I typically include specific employee experience questions related to the following categories: 1) Customer Focus, 2) Executive Staff, 3) Direct Manager, 4) Training, 5) Performance Management, 6) Compensation, 7) Communication.
Employees are asked to rate their satisfaction with specific touch points, each rated on a 0 (Extremely Dissatisfied) to 10 (Extremely satisfaction) scale. Below are some sample employee survey questions.
- The executive staff’s focus on ensuring our customers are satisfied.
- The ease of integration into the company culture.
- Availability of career opportunities.
- Receive training necessary for me to do my job effectively.
3. Relative Performance
Competitive benchmarking is a useful way to help you understand where you fit in the mix of other potential employers. This insight can help you improve your recruiting, hiring and employee management efforts. Include a relative performance question that asks your employees how you compare to the competition. The comparative response options and specific scale values allow your employees to provide valuable benchmark information about your company and your competitors. Sample competitive benchmark questions are:
- How does [Company] compare as an employer to other companies where you have worked?
- Please tell us why you think that “insert answer to question above”.
I developed a competitive analytics solution called the Customer Perception of Percentile Rank (C-PeRk) that allows companies to determine where they rank against the competition. Similar to typical benchmark results, the C-PeRk score reflects your percentile rank in your industry (possible scores range from 0% (worst) to 100% (best)). Because the C-PeRk score is based on your current employees, you can use it to help you understand how your industry ranking impacts employee loyalty. You can use this metric as an extra employee experience question in driver analysis and segmentation analysis.
4. Company-Specific Questions
Companies may have a need to ask additional questions. These questions, driven by specific business needs, can include demographic questions, open-ended questions, and targeted questions.
Some companies do not need to ask any demographic questions (e.g., Region, Direct Manager) as these data are housed in the HR system and can be easily linked to employees’ survey responses for subsequent segmentation. When you do not have easy access to this type of information, ask a few key questions about your employees. Typical questions in employee surveys include:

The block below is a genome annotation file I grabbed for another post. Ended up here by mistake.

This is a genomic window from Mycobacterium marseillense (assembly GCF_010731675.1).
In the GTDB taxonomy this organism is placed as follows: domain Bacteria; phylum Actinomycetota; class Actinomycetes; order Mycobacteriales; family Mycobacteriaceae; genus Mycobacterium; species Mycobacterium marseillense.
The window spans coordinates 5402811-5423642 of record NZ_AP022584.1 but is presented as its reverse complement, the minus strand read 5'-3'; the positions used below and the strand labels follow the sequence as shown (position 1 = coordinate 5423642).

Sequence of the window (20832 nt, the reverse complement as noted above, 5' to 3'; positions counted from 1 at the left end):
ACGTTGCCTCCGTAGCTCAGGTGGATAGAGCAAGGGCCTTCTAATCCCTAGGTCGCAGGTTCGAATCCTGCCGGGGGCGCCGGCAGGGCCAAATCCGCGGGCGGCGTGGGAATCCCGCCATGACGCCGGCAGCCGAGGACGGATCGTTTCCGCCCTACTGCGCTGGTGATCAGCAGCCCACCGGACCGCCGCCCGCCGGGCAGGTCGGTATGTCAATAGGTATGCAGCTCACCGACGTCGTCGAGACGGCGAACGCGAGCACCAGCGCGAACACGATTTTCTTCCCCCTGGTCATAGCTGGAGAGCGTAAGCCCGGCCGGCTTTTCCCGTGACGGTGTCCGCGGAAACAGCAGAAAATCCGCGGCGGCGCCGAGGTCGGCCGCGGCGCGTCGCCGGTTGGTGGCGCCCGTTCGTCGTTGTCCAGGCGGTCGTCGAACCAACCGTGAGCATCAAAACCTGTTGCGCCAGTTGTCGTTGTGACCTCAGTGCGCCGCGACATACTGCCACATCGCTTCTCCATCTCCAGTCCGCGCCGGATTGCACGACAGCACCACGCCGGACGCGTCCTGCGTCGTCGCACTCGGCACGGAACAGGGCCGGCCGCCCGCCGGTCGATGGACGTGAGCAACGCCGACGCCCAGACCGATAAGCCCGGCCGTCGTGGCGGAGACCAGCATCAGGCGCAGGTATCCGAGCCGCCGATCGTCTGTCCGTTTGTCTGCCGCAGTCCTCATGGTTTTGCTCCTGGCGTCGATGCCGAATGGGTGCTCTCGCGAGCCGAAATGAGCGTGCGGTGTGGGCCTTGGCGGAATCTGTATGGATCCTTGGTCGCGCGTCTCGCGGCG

- Job function (e.g., Marketing, Sales, IT, Service)
- Job level (executive, director, manager, individual contributor)
Include one or two open-ended questions that allow employees to provide additional feedback in their own words. Depending on how the questions are phrased, employees’ remarks can provide additional insight about the health of the employee relationship. Employ the power of text analytics to help you understand both the primary content of words as well as the sentiment behind them. To understand potential improvement areas, two questions I use are:
- If you were in charge of [Company], what improvements, if any, would you make?
- If your friends/colleagues were considering working at [Company], what would you tell them?
Employee surveys can be used to collect feedback about specific topics that are of interest to executive management. Give careful consideration about asking additional questions. As with any survey question, you must know exactly how the data from the questions will be used to improve employee loyalty.
Employee surveys deliver business intelligence that help companies improve the employee experience and increase employee loyalty. An effective employee survey will include questions that measure 1) employee loyalty, 2) specific measures of the employee experience, 3) competitive benchmarks and 4) additional company-specific questions.
Next week, I will show how you can analyze these data to get the most value from your employee survey.
Read more: The Meaning of Scale Values for Likelihood